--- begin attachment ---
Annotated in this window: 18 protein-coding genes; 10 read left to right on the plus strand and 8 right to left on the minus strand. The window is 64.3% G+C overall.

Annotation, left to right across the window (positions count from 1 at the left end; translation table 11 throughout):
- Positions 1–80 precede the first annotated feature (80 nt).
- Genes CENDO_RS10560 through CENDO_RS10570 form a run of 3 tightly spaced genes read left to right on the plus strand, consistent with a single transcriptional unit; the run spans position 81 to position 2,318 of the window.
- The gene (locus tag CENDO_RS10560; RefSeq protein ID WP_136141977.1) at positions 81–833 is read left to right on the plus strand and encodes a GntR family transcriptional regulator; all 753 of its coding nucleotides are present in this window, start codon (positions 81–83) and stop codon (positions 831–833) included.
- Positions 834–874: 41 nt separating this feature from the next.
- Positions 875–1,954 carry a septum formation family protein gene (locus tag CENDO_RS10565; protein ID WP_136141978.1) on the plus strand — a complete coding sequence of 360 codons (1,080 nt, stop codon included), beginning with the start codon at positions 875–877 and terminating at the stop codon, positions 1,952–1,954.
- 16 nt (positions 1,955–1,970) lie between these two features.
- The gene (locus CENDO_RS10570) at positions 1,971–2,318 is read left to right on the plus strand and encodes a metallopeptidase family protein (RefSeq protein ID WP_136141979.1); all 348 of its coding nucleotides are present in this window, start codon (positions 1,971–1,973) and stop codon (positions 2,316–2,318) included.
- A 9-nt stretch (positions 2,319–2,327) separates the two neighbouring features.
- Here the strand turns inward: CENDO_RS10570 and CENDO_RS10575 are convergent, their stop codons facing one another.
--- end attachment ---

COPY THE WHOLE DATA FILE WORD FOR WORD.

Annotated in this window: 18 protein-coding genes; 10 read left to right on the plus strand and 8 right to left on the minus strand. The window is 64.3% G+C overall.

Annotation, left to right across the window (positions count from 1 at the left end; translation table 11 throughout):
- Positions 1–80 precede the first annotated feature (80 nt).
- Genes CENDO_RS10560 through CENDO_RS10570 form a run of 3 tightly spaced genes read left to right on the plus strand, consistent with a single transcriptional unit; the run spans position 81 to position 2,318 of the window.
- The gene (locus tag CENDO_RS10560; RefSeq protein ID WP_136141977.1) at positions 81–833 is read left to right on the plus strand and encodes a GntR family transcriptional regulator; all 753 of its coding nucleotides are present in this window, start codon (positions 81–83) and stop codon (positions 831–833) included.
- Positions 834–874: 41 nt separating this feature from the next.
- Positions 875–1,954 carry a septum formation family protein gene (locus tag CENDO_RS10565; protein ID WP_136141978.1) on the plus strand — a complete coding sequence of 360 codons (1,080 nt, stop codon included), beginning with the start codon at positions 875–877 and terminating at the stop codon, positions 1,952–1,954.
- 16 nt (positions 1,955–1,970) lie between these two features.
- The gene (locus CENDO_RS10570) at positions 1,971–2,318 is read left to right on the plus strand and encodes a metallopeptidase family protein (RefSeq protein ID WP_136141979.1); all 348 of its coding nucleotides are present in this window, start codon (positions 1,971–1,973) and stop codon (positions 2,316–2,318) included.
- A 9-nt stretch (positions 2,319–2,327) separates the two neighbouring features.
- Here the strand turns inward: CENDO_RS10570 and CENDO_RS10575 are convergent, their stop codons facing one another.